Crowdsourcing meets…patent law. Businessweek dissects the Peer-to-Patent Community Patent Review Pilot, a project of New York Law School.

[W]hy do many leading corporations support an initiative that appears designed to surface more information to challenge patent applications? In short, Peer-to-Patent offers the potential to deliver stronger, more litigation-proof patents in shorter time and lower cost. By increasing transparency at the outset and surfacing potential issues regarding prior art earlier, this process can preempt very costly litigation down the road. In an important way, Peer-to-Patent becomes a powerful insurance program to mitigate risk of patent challenges.

The hard work of slogging through “prior art” (earlier work that may be similar or relevant) is done by law students and volunteers. The project was recently re-upped and has the support of General Electric, Hewlett-Packard, IBM, and, critically, the U.S. Patent Office.

Who says government can’t innovate?

Drip, drip, drip

Tuesday, March 17th, 2009

At Wired, David Kravets frets that the Obama administration won’t change course on the pending international treaty on counterfeiting. Among other things, the agreement is rumored to make peer-to-peer filesharing a crime and open the door to iPod searches by law enforcement. That scuttlebutt courtesy of Wikileaks, since FOIA requests for the treaty have been turned down by Team Obama.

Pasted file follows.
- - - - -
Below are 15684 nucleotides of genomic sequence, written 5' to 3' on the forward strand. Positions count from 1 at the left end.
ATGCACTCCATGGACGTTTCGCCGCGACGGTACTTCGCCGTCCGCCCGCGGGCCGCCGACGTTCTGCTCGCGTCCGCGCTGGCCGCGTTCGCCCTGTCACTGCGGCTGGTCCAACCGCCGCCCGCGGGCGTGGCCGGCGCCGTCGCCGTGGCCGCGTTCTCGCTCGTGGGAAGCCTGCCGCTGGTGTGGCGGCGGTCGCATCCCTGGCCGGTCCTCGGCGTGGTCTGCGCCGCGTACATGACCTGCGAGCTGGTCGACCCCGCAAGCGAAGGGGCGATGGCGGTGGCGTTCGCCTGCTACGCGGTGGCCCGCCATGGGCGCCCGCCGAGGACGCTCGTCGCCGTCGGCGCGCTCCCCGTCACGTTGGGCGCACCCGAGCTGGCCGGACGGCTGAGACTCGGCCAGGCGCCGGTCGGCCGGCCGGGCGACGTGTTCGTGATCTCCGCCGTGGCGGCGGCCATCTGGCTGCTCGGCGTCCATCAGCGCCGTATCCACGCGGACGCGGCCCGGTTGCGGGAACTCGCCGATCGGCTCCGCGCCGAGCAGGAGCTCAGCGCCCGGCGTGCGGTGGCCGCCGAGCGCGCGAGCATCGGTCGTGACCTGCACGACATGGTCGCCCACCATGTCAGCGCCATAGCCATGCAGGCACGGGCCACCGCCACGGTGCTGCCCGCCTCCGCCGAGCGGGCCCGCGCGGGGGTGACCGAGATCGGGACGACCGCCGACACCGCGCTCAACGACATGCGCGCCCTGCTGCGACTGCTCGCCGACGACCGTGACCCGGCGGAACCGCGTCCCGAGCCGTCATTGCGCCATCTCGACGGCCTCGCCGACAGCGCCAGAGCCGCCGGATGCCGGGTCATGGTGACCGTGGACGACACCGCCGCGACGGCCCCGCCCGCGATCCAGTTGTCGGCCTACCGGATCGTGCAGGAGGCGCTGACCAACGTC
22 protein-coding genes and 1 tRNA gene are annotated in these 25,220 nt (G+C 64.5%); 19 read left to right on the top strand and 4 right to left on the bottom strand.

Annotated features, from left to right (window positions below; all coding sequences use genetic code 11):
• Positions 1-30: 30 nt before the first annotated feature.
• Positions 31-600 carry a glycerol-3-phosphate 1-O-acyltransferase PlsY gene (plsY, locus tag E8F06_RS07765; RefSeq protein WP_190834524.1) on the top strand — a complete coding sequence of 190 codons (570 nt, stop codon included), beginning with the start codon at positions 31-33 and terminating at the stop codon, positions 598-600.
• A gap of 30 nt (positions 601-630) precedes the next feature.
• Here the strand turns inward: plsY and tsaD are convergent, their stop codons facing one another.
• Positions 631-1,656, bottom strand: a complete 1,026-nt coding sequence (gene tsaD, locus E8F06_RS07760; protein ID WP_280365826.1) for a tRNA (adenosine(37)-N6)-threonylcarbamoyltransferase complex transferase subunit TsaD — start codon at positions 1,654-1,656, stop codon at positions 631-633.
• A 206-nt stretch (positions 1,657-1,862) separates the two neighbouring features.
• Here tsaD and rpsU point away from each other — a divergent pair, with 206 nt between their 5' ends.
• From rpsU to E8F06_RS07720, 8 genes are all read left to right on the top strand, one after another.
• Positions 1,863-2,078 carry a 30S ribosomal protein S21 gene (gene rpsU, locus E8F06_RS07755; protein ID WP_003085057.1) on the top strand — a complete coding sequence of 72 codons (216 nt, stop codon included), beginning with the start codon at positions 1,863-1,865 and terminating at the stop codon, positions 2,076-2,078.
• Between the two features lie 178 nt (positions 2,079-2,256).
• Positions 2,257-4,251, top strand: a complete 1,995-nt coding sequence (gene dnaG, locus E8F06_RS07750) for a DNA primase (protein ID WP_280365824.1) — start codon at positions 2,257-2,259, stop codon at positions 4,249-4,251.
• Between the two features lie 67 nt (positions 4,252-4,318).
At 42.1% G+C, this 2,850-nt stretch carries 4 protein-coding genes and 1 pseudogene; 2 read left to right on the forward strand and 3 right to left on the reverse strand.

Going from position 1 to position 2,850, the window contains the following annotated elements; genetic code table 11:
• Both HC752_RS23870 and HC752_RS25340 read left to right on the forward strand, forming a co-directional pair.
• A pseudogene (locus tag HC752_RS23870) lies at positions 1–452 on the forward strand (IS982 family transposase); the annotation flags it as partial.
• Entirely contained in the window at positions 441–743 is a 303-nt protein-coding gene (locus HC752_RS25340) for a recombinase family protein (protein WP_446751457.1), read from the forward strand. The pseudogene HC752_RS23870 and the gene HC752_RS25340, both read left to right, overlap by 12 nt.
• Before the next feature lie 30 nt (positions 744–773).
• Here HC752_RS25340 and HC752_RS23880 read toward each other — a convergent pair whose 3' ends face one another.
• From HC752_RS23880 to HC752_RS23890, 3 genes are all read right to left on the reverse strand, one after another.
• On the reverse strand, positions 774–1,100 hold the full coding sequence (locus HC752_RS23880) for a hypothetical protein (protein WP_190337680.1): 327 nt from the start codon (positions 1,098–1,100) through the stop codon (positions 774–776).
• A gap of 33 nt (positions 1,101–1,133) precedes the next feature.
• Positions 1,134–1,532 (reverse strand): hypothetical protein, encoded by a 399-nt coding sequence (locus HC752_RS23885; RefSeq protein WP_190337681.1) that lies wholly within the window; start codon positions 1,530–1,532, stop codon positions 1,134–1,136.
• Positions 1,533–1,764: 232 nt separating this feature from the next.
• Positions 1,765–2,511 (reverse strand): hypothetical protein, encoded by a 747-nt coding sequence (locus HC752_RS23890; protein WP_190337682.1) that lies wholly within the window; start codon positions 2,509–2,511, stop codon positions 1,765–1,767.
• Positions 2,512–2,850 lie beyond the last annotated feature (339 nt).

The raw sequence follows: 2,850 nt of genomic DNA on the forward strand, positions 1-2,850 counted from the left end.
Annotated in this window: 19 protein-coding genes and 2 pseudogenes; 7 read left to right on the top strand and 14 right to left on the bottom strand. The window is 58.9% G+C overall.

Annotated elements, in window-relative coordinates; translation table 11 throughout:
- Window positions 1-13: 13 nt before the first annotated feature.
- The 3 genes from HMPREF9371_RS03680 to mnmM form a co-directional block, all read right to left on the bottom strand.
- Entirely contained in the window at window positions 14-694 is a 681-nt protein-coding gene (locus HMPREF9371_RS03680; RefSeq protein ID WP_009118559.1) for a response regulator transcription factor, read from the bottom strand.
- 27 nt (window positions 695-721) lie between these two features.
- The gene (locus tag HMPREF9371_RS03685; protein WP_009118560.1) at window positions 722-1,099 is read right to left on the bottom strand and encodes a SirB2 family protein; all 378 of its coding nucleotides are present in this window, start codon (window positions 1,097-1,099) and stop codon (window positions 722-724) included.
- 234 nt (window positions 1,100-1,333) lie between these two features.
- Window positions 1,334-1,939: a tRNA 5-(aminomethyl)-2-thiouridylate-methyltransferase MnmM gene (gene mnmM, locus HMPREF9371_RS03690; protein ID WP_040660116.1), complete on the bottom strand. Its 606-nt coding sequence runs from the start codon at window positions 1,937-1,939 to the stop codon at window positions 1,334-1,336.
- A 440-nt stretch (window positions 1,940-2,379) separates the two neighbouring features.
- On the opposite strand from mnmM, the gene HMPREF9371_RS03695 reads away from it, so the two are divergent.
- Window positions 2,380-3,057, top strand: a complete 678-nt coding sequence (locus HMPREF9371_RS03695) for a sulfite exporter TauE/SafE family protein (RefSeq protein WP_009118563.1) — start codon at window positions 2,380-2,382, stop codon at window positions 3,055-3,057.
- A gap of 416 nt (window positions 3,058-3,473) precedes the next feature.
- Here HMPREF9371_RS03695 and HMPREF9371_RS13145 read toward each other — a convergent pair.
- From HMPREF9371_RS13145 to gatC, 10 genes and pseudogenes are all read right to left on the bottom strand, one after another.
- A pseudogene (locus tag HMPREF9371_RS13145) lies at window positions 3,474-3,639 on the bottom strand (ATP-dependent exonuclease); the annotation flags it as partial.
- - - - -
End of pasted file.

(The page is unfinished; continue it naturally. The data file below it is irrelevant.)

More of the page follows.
Though it may only scratch the surface, the Wikileaks page on the Proposed US ACTA multi-lateral intellectual property trade agreement (2007) is mind-numbingly detailed. There’s also more than a whiff of judgment about the document’s goals:

In 2007 a select handful of the wealthiest countries began a treaty-making process to create a new global standard for intellectual property rights enforcement, which was called, in a piece of brilliant marketing, the “Anti-Counterfeiting Trade Agreement” (the agreement does not cover currency fraud)

The page traces the treaty’s origins to a handful of U.S. legislators who’ve taken campaign contributions from big entertainment companies.

Worth a listen, then, if you didn’t catch it this weekend, is On The Media’s interview with Wikileak’s investigations editor, Julian Assange.

BOB GARFIELD: Investigative reporters and news organizations have feasted on the documents provided by whistleblowers since time immemorial, but when information is particularly sensitive, the news organizations typically will give the government an opportunity to persuade the news organization that, for whatever reason, it is extremely dangerous to release some or all of what has been leaked. Why is that such a bad idea?

JULIAN ASSANGE: Well, CBS followed that practice for eight months, concealing Abu Ghraib, until it was scooped by The New Yorker. So that kind of practice is not something that journalism should be proud of, whatsoever.